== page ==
Gerald R. Ford, the 38th president of the U.S., has passed away. Mainly, he's remembered as the guy who pardoned Richard Nixon after Nixon resigned over the Watergate scandal. Those of us who were teens or in their early 20's at the time will also remember him from Saturday Night Live skits in which Chevy Chase imitated Ford's well publicized stumbles out of airplanes and other locations. I think Ford even had a bandage on his head a time or two.
However, in reading articles of Ford's career, I found out other things that I didn't know. For instance, "Gerald R. Ford" isn't his birth name. Instead, it's Leslie Lynch King, Jr. Imagine that. We could have had a President King, which sounds kinda funny, because one of the reasons that the U.S. separated from England was so that it could change its form of leadership from a monarchy to a presidency.
The other thing that I didn't know was that Ford was the last surviving member of the Warren Commission, which investigated the assassination of John F. Kennedy. What a difficult task that must have been. Ford's efforts in that commission, however, got him noticed enough so that when Nixon needed a replacement for Spiro Agnew, he chose Ford.
However, what Ford will be remembered for the most is the pardon of Richard Nixon. At the time, the pardon was greatly resented (to say the least!) . In fact, it was the main reason that Ford lost the election of 1976. But in retrospect, it was probably the right thing to do at the time. A long, drawn out court process of a former president probably would have done more harm than good for the country, and for Ford to consider the good of the country over the cost that the pardon would have on his political aspirations shows what kind of man he was. Certainly, Nixon deserved the grief and punishment that would have otherwise come his way, but Ford was right about the damage that would have been caused to the office of the presidency. The humiliation to Nixon's enormous ego was probably enough punishment anyway.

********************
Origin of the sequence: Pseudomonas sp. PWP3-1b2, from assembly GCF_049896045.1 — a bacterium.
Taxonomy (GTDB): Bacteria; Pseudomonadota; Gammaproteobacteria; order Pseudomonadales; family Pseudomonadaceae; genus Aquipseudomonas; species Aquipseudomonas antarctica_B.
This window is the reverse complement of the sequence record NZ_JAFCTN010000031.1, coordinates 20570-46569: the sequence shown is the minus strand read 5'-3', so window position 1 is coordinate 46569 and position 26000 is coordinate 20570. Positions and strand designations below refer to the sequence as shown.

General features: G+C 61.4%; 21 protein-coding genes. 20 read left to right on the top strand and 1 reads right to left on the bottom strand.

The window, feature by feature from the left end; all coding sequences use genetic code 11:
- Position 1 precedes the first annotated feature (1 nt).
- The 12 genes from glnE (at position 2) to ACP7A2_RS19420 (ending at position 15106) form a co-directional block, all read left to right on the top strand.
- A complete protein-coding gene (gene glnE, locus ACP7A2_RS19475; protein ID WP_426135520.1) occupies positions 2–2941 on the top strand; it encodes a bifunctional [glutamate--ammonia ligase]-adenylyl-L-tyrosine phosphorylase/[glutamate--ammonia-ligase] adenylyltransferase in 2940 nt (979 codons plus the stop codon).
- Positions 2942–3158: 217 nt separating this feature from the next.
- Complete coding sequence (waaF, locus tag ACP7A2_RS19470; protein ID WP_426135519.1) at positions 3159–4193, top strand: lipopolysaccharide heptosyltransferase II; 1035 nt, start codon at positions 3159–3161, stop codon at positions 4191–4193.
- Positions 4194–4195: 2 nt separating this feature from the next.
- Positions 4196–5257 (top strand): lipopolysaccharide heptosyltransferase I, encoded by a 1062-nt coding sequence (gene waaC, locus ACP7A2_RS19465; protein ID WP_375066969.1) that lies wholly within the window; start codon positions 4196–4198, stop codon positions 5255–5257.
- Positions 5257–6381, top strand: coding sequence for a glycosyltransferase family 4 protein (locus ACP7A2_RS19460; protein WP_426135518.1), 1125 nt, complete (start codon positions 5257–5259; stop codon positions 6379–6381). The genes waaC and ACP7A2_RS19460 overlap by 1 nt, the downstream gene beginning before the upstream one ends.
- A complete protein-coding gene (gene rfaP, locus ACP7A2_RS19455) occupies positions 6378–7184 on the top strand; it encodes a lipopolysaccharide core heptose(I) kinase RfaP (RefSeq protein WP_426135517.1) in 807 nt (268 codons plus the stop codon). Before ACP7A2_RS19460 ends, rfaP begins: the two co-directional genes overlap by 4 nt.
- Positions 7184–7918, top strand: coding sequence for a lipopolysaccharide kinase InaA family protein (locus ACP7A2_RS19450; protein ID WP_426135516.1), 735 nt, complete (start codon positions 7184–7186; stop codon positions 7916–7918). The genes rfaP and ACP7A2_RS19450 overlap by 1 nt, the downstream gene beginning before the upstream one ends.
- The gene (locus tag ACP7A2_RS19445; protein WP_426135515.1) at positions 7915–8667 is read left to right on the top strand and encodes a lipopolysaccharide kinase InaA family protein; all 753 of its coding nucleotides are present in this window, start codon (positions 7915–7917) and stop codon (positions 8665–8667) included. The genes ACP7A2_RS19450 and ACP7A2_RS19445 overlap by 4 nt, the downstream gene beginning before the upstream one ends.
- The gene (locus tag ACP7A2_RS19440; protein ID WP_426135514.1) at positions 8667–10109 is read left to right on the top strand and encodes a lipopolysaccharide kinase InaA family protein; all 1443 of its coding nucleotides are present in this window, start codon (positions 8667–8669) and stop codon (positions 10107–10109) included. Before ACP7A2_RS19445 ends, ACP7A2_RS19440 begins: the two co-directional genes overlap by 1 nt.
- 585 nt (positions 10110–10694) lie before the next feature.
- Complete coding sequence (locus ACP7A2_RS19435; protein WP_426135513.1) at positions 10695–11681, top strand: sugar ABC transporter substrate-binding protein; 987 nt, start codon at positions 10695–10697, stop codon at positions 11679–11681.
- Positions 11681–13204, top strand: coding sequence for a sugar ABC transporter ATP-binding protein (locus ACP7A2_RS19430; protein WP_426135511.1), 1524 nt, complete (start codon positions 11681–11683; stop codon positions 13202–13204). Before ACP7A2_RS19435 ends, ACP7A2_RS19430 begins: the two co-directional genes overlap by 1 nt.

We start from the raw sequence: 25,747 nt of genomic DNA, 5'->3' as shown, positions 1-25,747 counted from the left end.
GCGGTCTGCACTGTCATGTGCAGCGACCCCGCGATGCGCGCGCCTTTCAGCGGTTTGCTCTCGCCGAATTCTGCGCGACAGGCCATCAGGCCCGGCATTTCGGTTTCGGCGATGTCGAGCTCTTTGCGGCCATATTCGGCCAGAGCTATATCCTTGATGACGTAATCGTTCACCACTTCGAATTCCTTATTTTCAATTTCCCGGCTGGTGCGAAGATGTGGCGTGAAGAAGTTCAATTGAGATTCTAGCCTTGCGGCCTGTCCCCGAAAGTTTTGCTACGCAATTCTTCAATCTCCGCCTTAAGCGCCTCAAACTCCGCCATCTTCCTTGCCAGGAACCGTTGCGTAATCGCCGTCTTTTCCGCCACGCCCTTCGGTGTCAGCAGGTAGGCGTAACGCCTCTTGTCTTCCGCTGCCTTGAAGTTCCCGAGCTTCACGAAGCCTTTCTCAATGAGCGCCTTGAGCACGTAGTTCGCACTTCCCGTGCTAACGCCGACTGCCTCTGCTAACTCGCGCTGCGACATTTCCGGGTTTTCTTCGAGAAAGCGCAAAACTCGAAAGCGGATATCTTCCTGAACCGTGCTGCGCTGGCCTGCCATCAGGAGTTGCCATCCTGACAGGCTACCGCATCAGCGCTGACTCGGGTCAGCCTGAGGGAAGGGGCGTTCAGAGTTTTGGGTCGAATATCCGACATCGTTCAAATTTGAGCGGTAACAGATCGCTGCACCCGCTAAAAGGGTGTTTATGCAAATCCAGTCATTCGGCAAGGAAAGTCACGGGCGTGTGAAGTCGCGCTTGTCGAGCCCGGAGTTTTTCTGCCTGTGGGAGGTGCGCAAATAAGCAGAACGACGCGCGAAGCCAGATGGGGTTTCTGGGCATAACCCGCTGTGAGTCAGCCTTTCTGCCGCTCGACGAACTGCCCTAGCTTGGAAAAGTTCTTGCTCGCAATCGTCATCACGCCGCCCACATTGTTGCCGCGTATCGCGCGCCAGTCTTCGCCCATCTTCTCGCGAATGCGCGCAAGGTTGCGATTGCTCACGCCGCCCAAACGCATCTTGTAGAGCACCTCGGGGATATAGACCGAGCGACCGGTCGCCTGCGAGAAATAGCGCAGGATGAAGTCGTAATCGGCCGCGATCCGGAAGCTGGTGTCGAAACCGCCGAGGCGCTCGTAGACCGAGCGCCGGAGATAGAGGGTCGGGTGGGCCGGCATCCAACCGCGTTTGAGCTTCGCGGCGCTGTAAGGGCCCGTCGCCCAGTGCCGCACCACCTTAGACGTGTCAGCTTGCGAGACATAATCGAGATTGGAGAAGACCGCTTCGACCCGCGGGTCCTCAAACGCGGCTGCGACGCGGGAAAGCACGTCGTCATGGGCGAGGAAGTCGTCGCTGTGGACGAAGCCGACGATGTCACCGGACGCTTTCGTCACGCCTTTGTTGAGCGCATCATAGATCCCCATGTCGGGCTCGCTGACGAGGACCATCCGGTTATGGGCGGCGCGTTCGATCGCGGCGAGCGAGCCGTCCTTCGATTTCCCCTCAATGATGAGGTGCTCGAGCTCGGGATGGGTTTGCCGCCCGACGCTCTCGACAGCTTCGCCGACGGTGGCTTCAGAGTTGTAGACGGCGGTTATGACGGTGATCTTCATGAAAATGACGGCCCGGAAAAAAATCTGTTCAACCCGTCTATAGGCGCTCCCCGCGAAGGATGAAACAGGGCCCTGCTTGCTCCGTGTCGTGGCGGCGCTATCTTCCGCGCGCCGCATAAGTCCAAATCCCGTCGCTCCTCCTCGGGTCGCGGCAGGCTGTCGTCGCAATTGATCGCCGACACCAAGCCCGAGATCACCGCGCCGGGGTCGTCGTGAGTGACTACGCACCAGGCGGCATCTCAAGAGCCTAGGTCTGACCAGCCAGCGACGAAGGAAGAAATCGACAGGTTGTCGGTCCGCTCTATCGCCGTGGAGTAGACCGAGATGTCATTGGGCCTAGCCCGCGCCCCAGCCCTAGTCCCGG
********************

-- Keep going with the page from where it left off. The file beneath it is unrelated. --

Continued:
Another prominent news event that happened during Ford's watch was the fall of Saigon and with it, the end of the costly Vietnam war. Thus, this makes Ford's presidency a transitional one. His presidency ended two painful chapters in American history and allowed the country to move on. Leaders in such transitional times can do little more than make sure that things don't fall apart, because any other more assertive actions would likely be taken the wrong way. At the time, the country needed a "bus driver". Unfortunately for Ford, "bus drivers" don't generally win elections, and the country was primed to try someone new and untested such as Jimmy Carter .
Ford's death and the recollections of his presidency makes me realize how much the country and the world has changed since Ford's time in office. At that time, things such as cellphones, home computers, and the Internet were still in the distant horizon. People such as Bill Clinton and George W. Bush were virtual unknowns to those outside their home states. And "blogging" sounded like some sort of plumbing problem. My, how the times have changed. In some ways, it is for the better, and in other ways, it is for the worse. But they have changed, and we have, for the most part, moved on since those hectic days.
May Gerald R. Ford rest in peace, and may he find his way into paradise. Even if he takes a little tumble on the way there. ;-)
(By the way, I betcha that many editorial cartoonists are going to make edtoons on that very idea of Ford stumbling into paradise. Keep an eye on Cagle Cartoons to see if I'm proven right.)
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